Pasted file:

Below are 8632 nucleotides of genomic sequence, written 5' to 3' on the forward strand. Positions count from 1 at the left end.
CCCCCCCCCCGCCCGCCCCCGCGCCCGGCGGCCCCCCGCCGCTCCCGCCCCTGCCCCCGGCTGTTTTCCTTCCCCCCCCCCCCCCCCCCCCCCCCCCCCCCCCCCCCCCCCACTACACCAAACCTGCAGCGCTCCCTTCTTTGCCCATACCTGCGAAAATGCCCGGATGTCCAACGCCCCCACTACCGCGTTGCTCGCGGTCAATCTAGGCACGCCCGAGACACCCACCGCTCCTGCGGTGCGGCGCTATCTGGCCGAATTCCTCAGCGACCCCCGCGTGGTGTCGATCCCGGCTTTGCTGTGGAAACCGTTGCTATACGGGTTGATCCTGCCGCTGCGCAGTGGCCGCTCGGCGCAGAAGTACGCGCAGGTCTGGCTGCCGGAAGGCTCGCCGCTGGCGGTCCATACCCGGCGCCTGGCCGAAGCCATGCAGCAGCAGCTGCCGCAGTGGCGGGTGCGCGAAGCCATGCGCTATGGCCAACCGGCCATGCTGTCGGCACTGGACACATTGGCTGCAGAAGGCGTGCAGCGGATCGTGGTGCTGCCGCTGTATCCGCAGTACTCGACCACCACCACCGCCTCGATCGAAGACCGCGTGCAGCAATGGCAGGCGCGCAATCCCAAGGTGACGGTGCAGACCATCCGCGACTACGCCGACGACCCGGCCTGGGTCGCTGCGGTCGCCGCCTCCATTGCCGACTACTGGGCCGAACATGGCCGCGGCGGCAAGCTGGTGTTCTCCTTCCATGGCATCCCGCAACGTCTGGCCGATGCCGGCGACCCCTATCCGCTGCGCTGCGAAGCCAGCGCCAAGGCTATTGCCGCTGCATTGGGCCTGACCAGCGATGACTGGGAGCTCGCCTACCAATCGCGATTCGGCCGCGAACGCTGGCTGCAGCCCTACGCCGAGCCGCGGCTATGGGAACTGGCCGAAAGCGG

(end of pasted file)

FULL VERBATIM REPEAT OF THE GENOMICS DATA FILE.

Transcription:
Below are 8632 nucleotides of genomic sequence, written 5' to 3' on the forward strand. Positions count from 1 at the left end.
CCCCCCCCCCGCCCGCCCCCGCGCCCGGCGGCCCCCCGCCGCTCCCGCCCCTGCCCCCGGCTGTTTTCCTTCCCCCCCCCCCCCCCCCCCCCCCCCCCCCCCCCCCCCCCCACTACACCAAACCTGCAGCGCTCCCTTCTTTGCCCATACCTGCGAAAATGCCCGGATGTCCAACGCCCCCACTACCGCGTTGCTCGCGGTCAATCTAGGCACGCCCGAGACACCCACCGCTCCTGCGGTGCGGCGCTATCTGGCCGAATTCCTCAGCGACCCCCGCGTGGTGTCGATCCCGGCTTTGCTGTGGAAACCGTTGCTATACGGGTTGATCCTGCCGCTGCGCAGTGGCCGCTCGGCGCAGAAGTACGCGCAGGTCTGGCTGCCGGAAGGCTCGCCGCTGGCGGTCCATACCCGGCGCCTGGCCGAAGCCATGCAGCAGCAGCTGCCGCAGTGGCGGGTGCGCGAAGCCATGCGCTATGGCCAACCGGCCATGCTGTCGGCACTGGACACATTGGCTGCAGAAGGCGTGCAGCGGATCGTGGTGCTGCCGCTGTATCCGCAGTACTCGACCACCACCACCGCCTCGATCGAAGACCGCGTGCAGCAATGGCAGGCGCGCAATCCCAAGGTGACGGTGCAGACCATCCGCGACTACGCCGACGACCCGGCCTGGGTCGCTGCGGTCGCCGCCTCCATTGCCGACTACTGGGCCGAACATGGCCGCGGCGGCAAGCTGGTGTTCTCCTTCCATGGCATCCCGCAACGTCTGGCCGATGCCGGCGACCCCTATCCGCTGCGCTGCGAAGCCAGCGCCAAGGCTATTGCCGCTGCATTGGGCCTGACCAGCGATGACTGGGAGCTCGCCTACCAATCGCGATTCGGCCGCGAACGCTGGCTGCAGCCCTACGCCGAGCCGCGGCTATGGGAACTGGCCGAAAGCGG